Reflecting back on Hackers a generation later, it’s fascinating to look back at the film – and its electronica-infused soundtrack – as an audio-visual time capsule. While the 1995 cyber cult-classic reflected the public’s curiosities and fears that revolved around the emerging technology of the internet, it also showcased a burgeoning genre. Director Iain Softley’s purposeful music choices spotlighted a variety of the scene’s emerging stars – including The Prodigy, Orbital, and Underworld – and introduced many viewers to a bold, new sound.
It’s impossible to revisit Hackers properly, though, without context. When Hackers was released to movie theaters in the fall of 1995, the worldwide web, as it was known then, was still a thing of mystery to much of the global population. Those of us in the U.S. who were lucky enough to have internet access generally knew it through the safe confines of AOL, or, America Online. The portal, entered using “dial-up” via the phone lines, hosted three million customers in 1995, and offered a user-friendly way to send emails, connect with others through chat rooms, and, of course, “surf the web.”
An otherworldly look
Operating on the other end of the spectrum is the film’s hero, Dade “Zero Cool/Crash Override” Murphy, played by Jonny Lee Miller. While the digital prodigy is a master hacker, his actions are closer to those of a merry prankster than of a villain. When the high schooler relocates to New York City, he soon meets a group of like-minded cyber-punk friends, who unwittingly uncover – and are framed for – the work of an evil hacker (“The Plague,” played by Fisher Stevens). Together, the friends work to clear their names, and right the wrongs of The Plague’s pilfering code.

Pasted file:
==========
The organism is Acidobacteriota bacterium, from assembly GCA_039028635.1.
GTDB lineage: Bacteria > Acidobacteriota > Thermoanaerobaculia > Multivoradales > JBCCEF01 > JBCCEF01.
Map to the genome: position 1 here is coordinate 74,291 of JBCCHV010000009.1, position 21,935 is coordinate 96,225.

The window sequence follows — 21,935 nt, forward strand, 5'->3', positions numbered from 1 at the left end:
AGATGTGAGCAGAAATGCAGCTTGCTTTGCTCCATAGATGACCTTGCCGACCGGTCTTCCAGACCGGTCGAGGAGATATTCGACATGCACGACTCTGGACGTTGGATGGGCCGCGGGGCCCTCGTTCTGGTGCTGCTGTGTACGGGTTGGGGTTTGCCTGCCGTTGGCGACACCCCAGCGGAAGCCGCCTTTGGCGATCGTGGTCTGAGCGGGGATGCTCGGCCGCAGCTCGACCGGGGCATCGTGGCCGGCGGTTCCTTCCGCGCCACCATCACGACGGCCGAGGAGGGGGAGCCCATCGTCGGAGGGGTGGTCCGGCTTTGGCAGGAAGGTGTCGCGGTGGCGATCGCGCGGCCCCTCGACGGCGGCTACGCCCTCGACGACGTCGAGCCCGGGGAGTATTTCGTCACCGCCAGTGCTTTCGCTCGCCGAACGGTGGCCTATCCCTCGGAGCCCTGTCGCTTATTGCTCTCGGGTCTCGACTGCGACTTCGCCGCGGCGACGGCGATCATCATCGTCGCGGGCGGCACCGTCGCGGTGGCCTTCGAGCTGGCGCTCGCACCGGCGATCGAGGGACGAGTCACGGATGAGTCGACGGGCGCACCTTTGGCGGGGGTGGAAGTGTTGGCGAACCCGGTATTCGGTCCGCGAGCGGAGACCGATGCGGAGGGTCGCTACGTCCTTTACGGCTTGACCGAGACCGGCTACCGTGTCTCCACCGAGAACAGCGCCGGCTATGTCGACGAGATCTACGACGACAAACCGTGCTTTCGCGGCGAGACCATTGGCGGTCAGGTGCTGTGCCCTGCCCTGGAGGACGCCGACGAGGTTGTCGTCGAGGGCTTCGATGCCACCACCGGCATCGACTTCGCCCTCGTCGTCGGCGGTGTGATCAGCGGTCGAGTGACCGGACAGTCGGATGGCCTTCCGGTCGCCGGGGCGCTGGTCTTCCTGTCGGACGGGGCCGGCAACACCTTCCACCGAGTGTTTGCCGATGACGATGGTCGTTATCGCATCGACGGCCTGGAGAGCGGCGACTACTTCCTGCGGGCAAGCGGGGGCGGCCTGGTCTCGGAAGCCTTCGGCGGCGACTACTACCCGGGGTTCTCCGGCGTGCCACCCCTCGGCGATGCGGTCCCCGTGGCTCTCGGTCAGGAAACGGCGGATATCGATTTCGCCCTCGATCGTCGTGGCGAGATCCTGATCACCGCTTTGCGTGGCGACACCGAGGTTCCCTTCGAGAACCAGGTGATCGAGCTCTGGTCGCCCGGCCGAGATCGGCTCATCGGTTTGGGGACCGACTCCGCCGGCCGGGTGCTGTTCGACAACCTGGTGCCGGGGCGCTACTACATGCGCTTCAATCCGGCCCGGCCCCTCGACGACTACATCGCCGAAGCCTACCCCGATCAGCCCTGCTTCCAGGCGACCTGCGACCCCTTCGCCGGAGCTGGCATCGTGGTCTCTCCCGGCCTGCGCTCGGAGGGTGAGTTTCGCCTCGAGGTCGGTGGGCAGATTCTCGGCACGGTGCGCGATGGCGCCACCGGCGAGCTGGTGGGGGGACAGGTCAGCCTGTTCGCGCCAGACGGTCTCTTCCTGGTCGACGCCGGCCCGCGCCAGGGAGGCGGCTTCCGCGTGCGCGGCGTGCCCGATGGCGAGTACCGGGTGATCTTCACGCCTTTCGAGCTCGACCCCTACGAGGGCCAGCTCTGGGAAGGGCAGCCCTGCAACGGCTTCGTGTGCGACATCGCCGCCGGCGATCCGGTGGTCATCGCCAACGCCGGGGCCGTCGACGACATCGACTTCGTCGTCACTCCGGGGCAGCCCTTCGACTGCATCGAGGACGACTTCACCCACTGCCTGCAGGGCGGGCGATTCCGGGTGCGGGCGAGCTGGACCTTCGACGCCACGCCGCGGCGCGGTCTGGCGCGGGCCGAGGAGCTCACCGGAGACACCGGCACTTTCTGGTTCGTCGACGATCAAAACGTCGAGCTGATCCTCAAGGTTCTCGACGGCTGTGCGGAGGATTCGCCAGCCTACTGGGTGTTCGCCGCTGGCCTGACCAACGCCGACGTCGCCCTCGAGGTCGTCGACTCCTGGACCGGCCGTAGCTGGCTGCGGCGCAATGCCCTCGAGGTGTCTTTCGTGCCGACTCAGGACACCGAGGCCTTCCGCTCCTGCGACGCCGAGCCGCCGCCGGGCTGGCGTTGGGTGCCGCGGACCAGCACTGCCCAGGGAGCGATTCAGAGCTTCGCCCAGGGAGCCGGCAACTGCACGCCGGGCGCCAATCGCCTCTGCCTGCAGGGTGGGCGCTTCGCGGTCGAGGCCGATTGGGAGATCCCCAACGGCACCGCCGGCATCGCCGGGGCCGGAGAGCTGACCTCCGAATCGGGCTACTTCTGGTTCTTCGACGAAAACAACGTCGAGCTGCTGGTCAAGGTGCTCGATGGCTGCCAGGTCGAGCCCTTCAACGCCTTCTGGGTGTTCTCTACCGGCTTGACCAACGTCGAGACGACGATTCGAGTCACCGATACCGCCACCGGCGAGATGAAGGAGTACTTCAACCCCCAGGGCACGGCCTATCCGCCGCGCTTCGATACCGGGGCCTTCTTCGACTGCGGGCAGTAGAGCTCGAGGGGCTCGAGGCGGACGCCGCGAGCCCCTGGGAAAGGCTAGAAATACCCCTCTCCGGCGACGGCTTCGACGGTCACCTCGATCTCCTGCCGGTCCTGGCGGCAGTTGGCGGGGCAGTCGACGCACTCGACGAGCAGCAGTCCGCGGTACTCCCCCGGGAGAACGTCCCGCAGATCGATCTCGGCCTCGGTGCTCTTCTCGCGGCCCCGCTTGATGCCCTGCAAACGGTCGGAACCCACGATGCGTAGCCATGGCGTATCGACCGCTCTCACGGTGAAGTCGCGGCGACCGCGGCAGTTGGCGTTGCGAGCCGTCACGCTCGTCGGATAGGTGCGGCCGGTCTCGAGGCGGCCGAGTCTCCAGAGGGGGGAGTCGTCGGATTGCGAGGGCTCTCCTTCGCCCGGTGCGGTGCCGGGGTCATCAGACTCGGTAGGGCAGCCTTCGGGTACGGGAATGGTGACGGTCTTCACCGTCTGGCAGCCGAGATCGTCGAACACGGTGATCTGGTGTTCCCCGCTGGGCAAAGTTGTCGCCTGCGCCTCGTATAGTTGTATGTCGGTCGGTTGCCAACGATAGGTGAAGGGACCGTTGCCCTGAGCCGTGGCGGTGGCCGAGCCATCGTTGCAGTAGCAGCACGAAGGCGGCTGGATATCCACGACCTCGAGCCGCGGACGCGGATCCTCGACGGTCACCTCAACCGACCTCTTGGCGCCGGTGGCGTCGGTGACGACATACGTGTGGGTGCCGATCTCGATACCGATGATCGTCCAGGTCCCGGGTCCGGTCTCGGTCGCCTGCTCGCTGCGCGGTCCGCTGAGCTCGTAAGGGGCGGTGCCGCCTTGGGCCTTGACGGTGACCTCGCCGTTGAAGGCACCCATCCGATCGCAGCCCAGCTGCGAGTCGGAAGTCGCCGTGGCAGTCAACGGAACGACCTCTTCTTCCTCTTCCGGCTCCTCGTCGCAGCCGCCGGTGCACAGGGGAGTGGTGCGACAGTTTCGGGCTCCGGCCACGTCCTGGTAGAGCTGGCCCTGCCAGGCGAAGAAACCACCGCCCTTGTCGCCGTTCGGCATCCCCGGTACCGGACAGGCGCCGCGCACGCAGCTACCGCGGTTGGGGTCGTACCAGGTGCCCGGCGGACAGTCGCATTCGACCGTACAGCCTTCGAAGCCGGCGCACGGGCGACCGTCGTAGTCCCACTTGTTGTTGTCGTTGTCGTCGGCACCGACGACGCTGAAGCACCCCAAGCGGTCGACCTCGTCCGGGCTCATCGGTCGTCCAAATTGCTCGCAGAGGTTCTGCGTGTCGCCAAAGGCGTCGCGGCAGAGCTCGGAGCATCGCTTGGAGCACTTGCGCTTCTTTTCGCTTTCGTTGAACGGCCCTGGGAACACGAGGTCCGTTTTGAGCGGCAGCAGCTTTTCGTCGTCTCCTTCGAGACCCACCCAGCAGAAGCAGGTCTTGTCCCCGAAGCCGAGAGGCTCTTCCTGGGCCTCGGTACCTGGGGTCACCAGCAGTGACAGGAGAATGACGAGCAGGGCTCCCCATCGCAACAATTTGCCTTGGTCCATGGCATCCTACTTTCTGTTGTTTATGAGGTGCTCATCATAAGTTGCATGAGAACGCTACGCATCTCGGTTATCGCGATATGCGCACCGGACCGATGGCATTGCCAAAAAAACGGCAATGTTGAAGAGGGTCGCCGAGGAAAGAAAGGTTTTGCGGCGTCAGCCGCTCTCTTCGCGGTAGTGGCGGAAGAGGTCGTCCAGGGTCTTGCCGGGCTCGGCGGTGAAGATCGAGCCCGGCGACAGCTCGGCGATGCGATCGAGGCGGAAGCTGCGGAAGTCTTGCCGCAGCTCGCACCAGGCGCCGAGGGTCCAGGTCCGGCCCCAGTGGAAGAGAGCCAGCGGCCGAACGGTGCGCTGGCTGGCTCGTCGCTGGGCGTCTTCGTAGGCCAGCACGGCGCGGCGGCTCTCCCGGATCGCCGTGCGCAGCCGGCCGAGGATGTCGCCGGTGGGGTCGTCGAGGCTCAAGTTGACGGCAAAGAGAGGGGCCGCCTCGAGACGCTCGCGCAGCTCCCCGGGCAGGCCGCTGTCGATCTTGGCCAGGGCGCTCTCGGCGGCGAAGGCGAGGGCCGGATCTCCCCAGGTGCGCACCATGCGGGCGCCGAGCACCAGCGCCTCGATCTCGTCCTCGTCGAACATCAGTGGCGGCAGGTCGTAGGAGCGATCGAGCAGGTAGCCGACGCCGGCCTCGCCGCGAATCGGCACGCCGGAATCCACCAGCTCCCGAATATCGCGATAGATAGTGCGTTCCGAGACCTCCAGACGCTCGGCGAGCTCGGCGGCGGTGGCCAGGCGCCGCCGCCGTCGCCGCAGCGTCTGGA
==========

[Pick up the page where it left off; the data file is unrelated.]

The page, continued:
While the film has an otherworldly look about it, it still echoes many of the trends of the 90s. The inspired fashions of the cast fall somewhere between rave-wear, steampunk, and kink – a tangle of buckles, multipurpose sunglasses, and platform boots. Though the film was released at a time when computer nerds were overwhelmingly portrayed as, well, nerds, the cyber-wiz-kids in Hackers are edgy, digital ravers who attend underground parties and skate their way around futuristic arcades. It also doesn’t hurt that they are played by a cast of up-and-coming Hollywood stars, including Miller, Matthew Lillard, and Angelina Jolie – in her first, major leading role.
Pulsating soundtrack of electronica
Driving the Jolt cola-fuelled actions of the characters is a highly effective, pulsating soundtrack of electronica, which bolsters the trippy, fast-paced visuals of every scene.
For the film’s kinetic score, Softley recruited Simon Boswell – known for combining electronic elements with orchestral arrangements – and longtime Pink Floyd collaborator, Guy Pratt. Additionally, Softley culled music from some of the most exciting artists coming out of the scene, utilizing a broad range of styles – from the hardcore techno of The Prodigy’s “Voodoo People” and the ambient house of Orbital’s “Halcyon,” to the electropunk of Leftfield and John Lydon’s “Open Up.”
At the onset, the director felt that the use of electronic styles made the most sense for a film about the budding digital age. While electronic music was still widely underground in America at the time, the scene was much more robust in Softley’s native London.
“The music that was emerging [was] really in parallel with Britpop at that time. It was just as representative of what was happening in London and the UK,” Softley told uDiscover. “What I particularly liked was the ambient – almost trip-hop – that really was appropriate to what I was trying to do in terms of the world that [the hackers] inhabited themselves.”